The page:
Serious price as well as psychological damage was incurred in the precious metals complex on Thursday as frustrated market participants got tired of waiting (as they ought to have) for the conclusion of the EU meeting and liquidated long positions en masse after sell-stops were touched during the late morning. Spot gold cratered by over $28 to touch lows near $1,546 and to also close at the lowest level in futures since late May, while spot silver slid to but four pennies above $26 and broke the all-important support shelf at $26.58 per ounce.
The white metal traded at its lowest price since November of 2010 and closed at $26.32 down 62 cents or 2.3%. Spot gold finished at $1,552 down $22.20 0r 1.41% per ounce. Platinum and palladium were not spared the brutal selloff either; the former fell to a low of $1,381 and the latter to a low of $557 – a fresh one–year low. Not that it was much of a “consolation” but crude oil also lost over 3% on the session and fell to an 8-month low before narrowing those losses late in the session.
Of course, Europe played a role in the “risk-off” kind of trading day that Thursday shaped up to be, and with news such as the deepening economic crisis in Italy, (once again) soaring Spanish and Italian bond yields, and lowered expectations for a crisis resolution out of the now 19th (!) summit of the EU leadership, there were plenty of justifications for such an attitude to rule the day. As regards the aforementioned expectations, they may have turned out correct; the late evening announcement that the EU has agreed to spend 120 billion euros to stimulate growth and to create jobs went over like a non-event in the after-hours markets. The debt debacle has devolved into Europe’s leaders being seen as playing more at this game of political grandstanding rather than some serious fiscal soccer:
Once the market adopted the bearish tilt on the day, no amount of mildly supportive news was able to right the listing ship. There was a mention of the fact that Germany could be softening its stance and might allow Italy and Spain to tap into the EFSF’s 440 billion euro kitty even though it remains staunchly opposed to the creation of a region-wide bond. There was at least one news story that Turkey is beefing up its Syrian border troops after it warned that the downing of one of its fighter jets will not go ‘unpunished.’ Neither story lifted the euro back above $1.25 or made for fresh gold safe-haven oriented purchases. The common currency is still being seen as reaching $1.20 against the buck inside of 90 days’ time. It finished at 82.72 on the trade-weighted index last night.
Market talk attributed some of the losses in precious metals as well as part of the Dow’s earlier (1.2%) losses to the surprise but huge victory that the US Supreme Court handed to President Obama with its affirmation of a key part of the administration’s healthcare overhaul. "Individuals are perceived to have less to spend on other goods and services, and companies are less willing to take on additional projects, so you see industrial metals as well as gold and silver sell off," said Phillip Streible, senior commodities broker at futures brokerage R.J. O'Brien. Bloomberg News’ survey of gold analysts however turned in its sixth weekly bullish forecast for gold last night with a tally of 16:10 voting for higher prices next week. The projections have obviously missed their targets for the better part of that month-and-a-half as you will see below.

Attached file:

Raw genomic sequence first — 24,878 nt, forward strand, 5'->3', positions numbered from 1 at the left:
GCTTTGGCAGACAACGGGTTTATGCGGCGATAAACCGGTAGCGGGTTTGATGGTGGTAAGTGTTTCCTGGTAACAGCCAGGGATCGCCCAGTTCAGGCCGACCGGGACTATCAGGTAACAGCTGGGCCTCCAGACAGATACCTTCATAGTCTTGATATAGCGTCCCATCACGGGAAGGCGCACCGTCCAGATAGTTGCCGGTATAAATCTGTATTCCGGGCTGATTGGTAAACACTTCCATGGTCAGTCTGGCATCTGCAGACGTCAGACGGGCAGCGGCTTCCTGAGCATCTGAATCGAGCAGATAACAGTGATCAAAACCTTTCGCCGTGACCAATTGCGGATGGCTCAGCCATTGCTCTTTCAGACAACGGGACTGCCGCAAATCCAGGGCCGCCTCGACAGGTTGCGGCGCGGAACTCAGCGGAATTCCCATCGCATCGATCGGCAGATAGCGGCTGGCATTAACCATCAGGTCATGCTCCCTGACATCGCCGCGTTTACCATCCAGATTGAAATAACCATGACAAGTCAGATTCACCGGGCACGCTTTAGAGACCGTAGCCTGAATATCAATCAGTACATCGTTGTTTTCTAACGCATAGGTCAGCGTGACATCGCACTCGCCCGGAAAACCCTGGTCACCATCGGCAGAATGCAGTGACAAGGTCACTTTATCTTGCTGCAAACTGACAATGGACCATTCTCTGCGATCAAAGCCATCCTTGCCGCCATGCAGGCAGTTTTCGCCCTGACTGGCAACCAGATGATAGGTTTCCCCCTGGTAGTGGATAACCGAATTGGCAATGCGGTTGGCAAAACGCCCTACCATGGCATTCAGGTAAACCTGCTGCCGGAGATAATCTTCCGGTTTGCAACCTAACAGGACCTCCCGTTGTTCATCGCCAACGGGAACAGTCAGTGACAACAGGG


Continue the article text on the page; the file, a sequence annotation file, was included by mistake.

Meanwhile, Credit Suisse commodity market specialists are in the process of revising their price forecasts for gold, oil, and copper in coming weeks but they have already given indications that, in their opinion, there are no big price advances being factored in, in the wake of the recent losses in the sector. The difficult situation in Europe, the modest growth levels (1.9% reported yesterday by the BEA) of the US economy, and the apparent slowing of China are all converging to result in such price projection revisions, and not just those being made by Credit Suisse. Here is another take on the matter by market strategist Yoni Jacobs as told on CNBC the other day. Ready for $700 gold? The gentleman apparently is.
Also of note is the fact that ABN Amro cut its [annual average] forecast on gold from $1,600 in January to $1,550 in May. Barclays reduced its outlook by 8% to $1,716 and RBS cut its forecast by $25 to $1,725. Morgan Stanley cuts its gold price average projection by 8.1% to $1,677 yesterday. The ETF Guide.com’s Ronald Delegge remarks that “the early warning signs behind gold’s fall beneath key trading levels have been months in the making.”
He added that “gold flirted with falling 20% from its peak multiple times during the second quarter and has already forfeited the gains from its strong start earlier in the year. In the three months up through the May 24 market close, the SPDR Gold Shares (GLD) lost 12.09% in value. From a technical perspective, GLD is trading below both its 50 ($158.57) and 200 ($164.63) simple day moving averages, which means the trend is still down.”
The final trading session of this week started with a “euro-bang,” as the bulls were emboldened by the surprise overnight announcement that the EU leadership has agreed to recapitalize certain banks with funds from the EFSF and that a single supervisory banking agency might be created. However, gold is still set to finish Q2 with its worst decline in eight years and that is a fact that ought not to escape the perma-bullish crowd.